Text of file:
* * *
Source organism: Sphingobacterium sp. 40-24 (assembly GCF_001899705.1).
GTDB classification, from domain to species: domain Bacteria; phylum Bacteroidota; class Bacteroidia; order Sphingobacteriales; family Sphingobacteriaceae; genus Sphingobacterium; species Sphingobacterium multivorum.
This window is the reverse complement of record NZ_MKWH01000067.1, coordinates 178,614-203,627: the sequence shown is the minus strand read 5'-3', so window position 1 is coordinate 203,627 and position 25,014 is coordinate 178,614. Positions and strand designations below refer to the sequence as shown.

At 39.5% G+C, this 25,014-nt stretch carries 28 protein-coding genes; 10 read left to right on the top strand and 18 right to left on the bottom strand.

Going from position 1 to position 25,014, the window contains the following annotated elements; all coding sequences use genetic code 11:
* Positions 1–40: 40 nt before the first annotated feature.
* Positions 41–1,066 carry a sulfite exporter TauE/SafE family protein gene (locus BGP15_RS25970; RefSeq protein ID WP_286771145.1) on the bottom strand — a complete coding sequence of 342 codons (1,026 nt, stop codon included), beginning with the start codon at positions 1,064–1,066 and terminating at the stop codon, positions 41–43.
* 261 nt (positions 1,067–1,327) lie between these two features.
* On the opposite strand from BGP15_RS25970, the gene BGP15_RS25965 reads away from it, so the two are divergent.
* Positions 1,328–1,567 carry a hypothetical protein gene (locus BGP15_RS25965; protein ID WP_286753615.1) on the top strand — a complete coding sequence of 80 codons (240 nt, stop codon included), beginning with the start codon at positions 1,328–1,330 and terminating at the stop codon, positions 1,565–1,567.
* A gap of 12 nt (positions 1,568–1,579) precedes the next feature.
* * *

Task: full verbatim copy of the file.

Source organism: Sphingobacterium sp. 40-24 (assembly GCF_001899705.1).
GTDB classification, from domain to species: domain Bacteria; phylum Bacteroidota; class Bacteroidia; order Sphingobacteriales; family Sphingobacteriaceae; genus Sphingobacterium; species Sphingobacterium multivorum.
This window is the reverse complement of record NZ_MKWH01000067.1, coordinates 178,614-203,627: the sequence shown is the minus strand read 5'-3', so window position 1 is coordinate 203,627 and position 25,014 is coordinate 178,614. Positions and strand designations below refer to the sequence as shown.

At 39.5% G+C, this 25,014-nt stretch carries 28 protein-coding genes; 10 read left to right on the top strand and 18 right to left on the bottom strand.

Going from position 1 to position 25,014, the window contains the following annotated elements; all coding sequences use genetic code 11:
* Positions 1–40: 40 nt before the first annotated feature.
* Positions 41–1,066 carry a sulfite exporter TauE/SafE family protein gene (locus BGP15_RS25970; RefSeq protein ID WP_286771145.1) on the bottom strand — a complete coding sequence of 342 codons (1,026 nt, stop codon included), beginning with the start codon at positions 1,064–1,066 and terminating at the stop codon, positions 41–43.
* 261 nt (positions 1,067–1,327) lie between these two features.
* On the opposite strand from BGP15_RS25970, the gene BGP15_RS25965 reads away from it, so the two are divergent.
* Positions 1,328–1,567 carry a hypothetical protein gene (locus BGP15_RS25965; protein ID WP_286753615.1) on the top strand — a complete coding sequence of 80 codons (240 nt, stop codon included), beginning with the start codon at positions 1,328–1,330 and terminating at the stop codon, positions 1,565–1,567.
* A gap of 12 nt (positions 1,568–1,579) precedes the next feature.